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" Bullets Over Broadway' is Allen's funniest movie in years


"Bullets Over Broadway," Woody Allen's new film, has the feel of a good career move. It seems like a project that emerged in the wake of a long and serious talk with his agent. "Woody, it's time to get people laughing again. Your angst, your pain, your guilt, your valuable insights into the Freudian psyche of American culture -- flush 'em."

And Allen listened: he hasn't been this zesty and energetic, this frivolous, this loosey-goosey funny in years, though, as usual, there is indeed a whisper of seriousness.

The premise of the work is set up deftly to explore an issue, and the issue is talent. Talent, darn its obstreperous soul, plays by its own rules. Talent goes, in other words, where it wants, not where it's supposed to go.

It's the Twenties. Ernest young playwright David Shayne (John Cusack), seemingly a promising writer, has convinced hoary old Broadway pro Julian Marx (Jack Warden) to produce his new play. The play has everything a play should have: It's socially aware, it's full of important speeches, it represents the little guy and its heart is in the right place. One problem: Julian doesn't have any money and David doesn't have any talent.

Soon enough the money is found: A gangster named Nick Valenti, in the middle of a gang war, is willing to finance the play as long as the ingenue role goes to his mistress Olive (Jennifer Tilly), who is very loud and who fits right in with the crew because she doesn't have any talent either. A number of amusingly overdrawn actors are hired -- a showy diva played by Dianne Wiest, a lard-bellied co-star played by Jim Broadbent, an energetic featured player played by Tracy Ullman. For a while the movie progresses somewhat along the lines of Mel Brooks' delirious "The Producers," in which a gaggle of well-meaning incompetents conspire to put on the most unwatchable play in history.

And then . . . from the rear of the theater, issuing from the raspy larynx of a languid gunman, under eyes that have seen so much violence nothing much registers, out of the least likely source imaginable -- comes the voice of talent. Don't ask how Cheech (Chazz Palminteri), Olive's bodyguard and a long-time hit man, knows. He shouldn't, he couldn't, he can't. He just does; he has a dramatic imagination, a sense of spoken language, a conceptual grasp of structure. He sees through the knotty problems of narrative and motivation. He understands how the story must be told.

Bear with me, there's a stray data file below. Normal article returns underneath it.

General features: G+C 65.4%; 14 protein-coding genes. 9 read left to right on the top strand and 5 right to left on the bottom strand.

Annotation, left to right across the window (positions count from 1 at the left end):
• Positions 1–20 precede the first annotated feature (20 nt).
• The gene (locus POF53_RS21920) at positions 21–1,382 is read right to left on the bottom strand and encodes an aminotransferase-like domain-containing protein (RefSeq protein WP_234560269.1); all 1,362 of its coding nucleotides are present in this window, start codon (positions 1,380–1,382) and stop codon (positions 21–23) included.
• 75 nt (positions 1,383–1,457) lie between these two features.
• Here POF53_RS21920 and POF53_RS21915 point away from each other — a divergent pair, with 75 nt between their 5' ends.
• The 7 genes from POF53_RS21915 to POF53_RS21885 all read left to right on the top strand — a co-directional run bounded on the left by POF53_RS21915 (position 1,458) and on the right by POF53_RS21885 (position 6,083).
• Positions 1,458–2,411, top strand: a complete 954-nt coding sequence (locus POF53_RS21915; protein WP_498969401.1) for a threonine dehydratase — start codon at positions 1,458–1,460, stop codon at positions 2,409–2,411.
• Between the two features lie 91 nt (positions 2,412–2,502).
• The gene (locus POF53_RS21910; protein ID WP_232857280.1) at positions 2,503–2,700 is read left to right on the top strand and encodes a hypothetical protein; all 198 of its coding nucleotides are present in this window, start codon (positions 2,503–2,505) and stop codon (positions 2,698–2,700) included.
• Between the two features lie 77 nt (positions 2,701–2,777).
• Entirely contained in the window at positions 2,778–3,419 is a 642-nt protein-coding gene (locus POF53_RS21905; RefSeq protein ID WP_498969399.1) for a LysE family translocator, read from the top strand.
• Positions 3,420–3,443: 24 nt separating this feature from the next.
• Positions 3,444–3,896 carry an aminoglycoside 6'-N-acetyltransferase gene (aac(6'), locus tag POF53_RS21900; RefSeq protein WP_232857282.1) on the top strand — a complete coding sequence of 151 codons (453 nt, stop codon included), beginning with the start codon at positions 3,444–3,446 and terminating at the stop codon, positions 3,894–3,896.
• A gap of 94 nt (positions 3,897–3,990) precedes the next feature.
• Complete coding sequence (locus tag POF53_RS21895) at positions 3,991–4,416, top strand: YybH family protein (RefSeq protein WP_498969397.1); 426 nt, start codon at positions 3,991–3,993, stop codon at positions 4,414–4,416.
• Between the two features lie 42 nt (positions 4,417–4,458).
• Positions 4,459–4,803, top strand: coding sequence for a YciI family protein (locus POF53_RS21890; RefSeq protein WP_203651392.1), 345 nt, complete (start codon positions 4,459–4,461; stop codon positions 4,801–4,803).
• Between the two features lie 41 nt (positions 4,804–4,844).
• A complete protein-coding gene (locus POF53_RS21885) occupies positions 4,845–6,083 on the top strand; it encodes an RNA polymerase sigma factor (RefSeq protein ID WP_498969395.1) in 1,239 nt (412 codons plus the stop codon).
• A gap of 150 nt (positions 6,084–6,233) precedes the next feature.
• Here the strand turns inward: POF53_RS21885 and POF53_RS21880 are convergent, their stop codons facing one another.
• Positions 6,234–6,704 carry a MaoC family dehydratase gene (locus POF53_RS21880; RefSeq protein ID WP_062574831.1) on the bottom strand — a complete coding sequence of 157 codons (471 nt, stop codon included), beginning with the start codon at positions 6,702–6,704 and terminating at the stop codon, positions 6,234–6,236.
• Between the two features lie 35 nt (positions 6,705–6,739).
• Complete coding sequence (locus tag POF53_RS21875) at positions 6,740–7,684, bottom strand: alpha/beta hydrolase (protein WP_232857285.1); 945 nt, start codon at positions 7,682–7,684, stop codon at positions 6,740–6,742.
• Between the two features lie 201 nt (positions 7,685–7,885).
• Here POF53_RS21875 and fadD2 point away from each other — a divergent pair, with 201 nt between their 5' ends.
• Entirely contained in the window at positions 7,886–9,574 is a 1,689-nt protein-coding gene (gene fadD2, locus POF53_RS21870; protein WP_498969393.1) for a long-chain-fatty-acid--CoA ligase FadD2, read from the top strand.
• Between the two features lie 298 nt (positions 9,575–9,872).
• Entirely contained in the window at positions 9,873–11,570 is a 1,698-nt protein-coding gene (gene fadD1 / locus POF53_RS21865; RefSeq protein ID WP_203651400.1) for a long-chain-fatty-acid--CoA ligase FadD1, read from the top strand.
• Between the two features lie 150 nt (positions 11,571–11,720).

It's a hilarious conceit: The natural talent of the unlettered man vs. the bogus one of the lettered one; and much of the comedy is built around the utter frustration of the bogus David as he comprehends (and resents) the shimmering insight of the former. In a sense, the piece echoes Peter Hunt's "Amadeus" with the ages reversed: Wolfgang turns out to be a tough Bronx hood with the .38 and Salieri a beret-wearing young artist with a Proletariat-R-Us button. One feels the young man's panic as Cheech quietly takes over authorship of the play and relentlessly pushes it toward the one thing that seemed so impossible: distinction.

But then so cleverly, the stakes mutate slightly and the issue becomes integrity vs. compromise. Here, Allen is clever enough to avoid didacticism and surprises on the position he takes. For with Cheech's talent, as it turns out, there is an equally fervent sense of absolutism. Suddenly genius, which has been good, is seen as shaded with ambiguity. Cheech understands how fine is the thing he has wrought and its perfection becomes a goal in and of itself, to be pursued with maximum ruthlessness. Meanwhile, poor David, by now a hopeless beat behind and a day late, struggles to retain contact with the human race.

As a director, Allen has never seemed more fully in command. Possibly it liberates him not to appear in a film; or possibly it's that as an actor his presence has become so mannered that it's irritating, and it's not missed here. But, like any good farce, "Bullets Over Broadway" just flies along, inventing new situations and unleashing zippy one-liners. Wiest is particularly good as, essentially, Tallulah on a bad day or Kathleen Turner on a good one.

Hello, Woody: It's so nice to have you back where you belong.

"Bullets Over Broadway"

Starring John Cusack, Dianne Wiest and Chazz Palminteri

Directed by Woody Allen

Released by Miramax

Rated PG

*** 1/2

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